after all, despite what has occurred or been assumed previously; nevertheless: I've discovered I can attend the meeting after all.

Origin of after

before 900; Middle English; Old English æfter; cognate with Old Frisian efter, Old Saxon, Old High German after, Gothic aftaro, Old Norse eptir; equivalent to æf- (see aft1) + -ter suffix of comparison and polarity (cognate with Greek -teros)

Synonym study

1. See behind. Unabridged Based on the Random House Unabridged Dictionary, © Random House, Inc. 2019

Examples from the Web for afters

Contemporary Examples of afters

Historical Examples of afters

  • "A clump of square rigged, and fore and afters, sir," was the response.

  • The fore and afters were the ropes secured to the side corners, and they, on being hauled taut and belayed, held it out square.

    Pincher Martin, O.D.

    H. Taprell Dorling

British Dictionary definitions for afters


noun (functioning as singular or plural) British

informal dessert; sweet
slang a confrontation or physical violence between football players immediately after they have been involved in a challenge for the ball



following in time; in succession toafter dinner; time after time
following; behindthey entered one after another
in pursuit or search ofchasing after a thief; he's only after money
concerningto inquire after his health
consideringafter what you have done, you shouldn't complain
next in excellence or importance tohe ranked Jonson after Shakespeare
in imitation of; in the manner ofa statue after classical models
in accordance with or in conformity toa man after her own heart
with a name derived fromMary was named after her grandmother
US past (the hour of)twenty after three
after all
  1. in spite of everythingit's only a game, after all
  2. in spite of expectations, efforts, etche won the race after all!
after you please go, enter, etc, before me


at a later time; afterwards
coming afterwards; in pursuit
nautical further aft; sternwards


(subordinating) at a time later than that at whichhe came after I had left


nautical further aftthe after cabin

Word Origin for after

Old English æfter; related to Old Norse aptr back, eptir after, Old High German aftar
Collins English Dictionary - Complete & Unabridged 2012 Digital Edition © William Collins Sons & Co. Ltd. 1979, 1986 © HarperCollins Publishers 1998, 2000, 2003, 2005, 2006, 2007, 2009, 2012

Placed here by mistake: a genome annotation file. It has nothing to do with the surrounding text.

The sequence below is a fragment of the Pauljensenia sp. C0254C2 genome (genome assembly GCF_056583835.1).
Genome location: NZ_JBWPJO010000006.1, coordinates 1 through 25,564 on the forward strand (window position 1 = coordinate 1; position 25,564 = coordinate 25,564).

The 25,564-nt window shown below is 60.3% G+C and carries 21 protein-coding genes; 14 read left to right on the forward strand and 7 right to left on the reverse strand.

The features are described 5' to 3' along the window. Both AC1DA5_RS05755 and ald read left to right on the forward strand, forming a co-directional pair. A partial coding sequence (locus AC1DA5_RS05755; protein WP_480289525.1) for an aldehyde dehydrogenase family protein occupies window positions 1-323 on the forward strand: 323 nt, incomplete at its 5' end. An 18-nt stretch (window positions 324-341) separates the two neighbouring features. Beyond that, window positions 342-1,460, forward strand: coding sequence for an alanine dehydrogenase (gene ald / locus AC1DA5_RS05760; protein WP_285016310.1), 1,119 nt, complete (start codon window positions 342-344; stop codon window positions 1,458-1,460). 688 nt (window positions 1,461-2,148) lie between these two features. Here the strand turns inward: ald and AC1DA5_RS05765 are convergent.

Word Origin and History for afters



Old English æfter "after, next, throughout, following in time, later," from Old English of "off" (see of) + -ter, a comparative suffix; thus the original meaning was "more away, farther off." Cf. Old Norse eptir "after," Old High German aftar, Gothic aftra "behind." Cognate with Greek apotero "farther off."

After hours "after regular working hours" is from 1861. Afterwit "wisdom that comes too late" is attested from c.1500 but seems to have fallen from use, despite being more needed now than ever. After you as an expression in yielding precedence is recorded by 1650.

Online Etymology Dictionary, © 2010 Douglas Harper

Idioms and Phrases with afters


In addition to the idioms beginning with after

  • after a fashion
  • after all
  • after all's said and done
  • after a sort
  • after a while
  • after hours
  • after one's own heart
  • after the fact

also see:

  • day after day
  • get after
  • go after
  • inquire after
  • keep after
  • live happily ever after
  • look after
  • morning after
  • name after
  • run after
  • see after
  • sought after
  • take after
  • throw good money after bad
  • time after time
The American Heritage® Idioms Dictionary Copyright © 2002, 2001, 1995 by Houghton Mifflin Harcourt Publishing Company. Published by Houghton Mifflin Harcourt Publishing Company.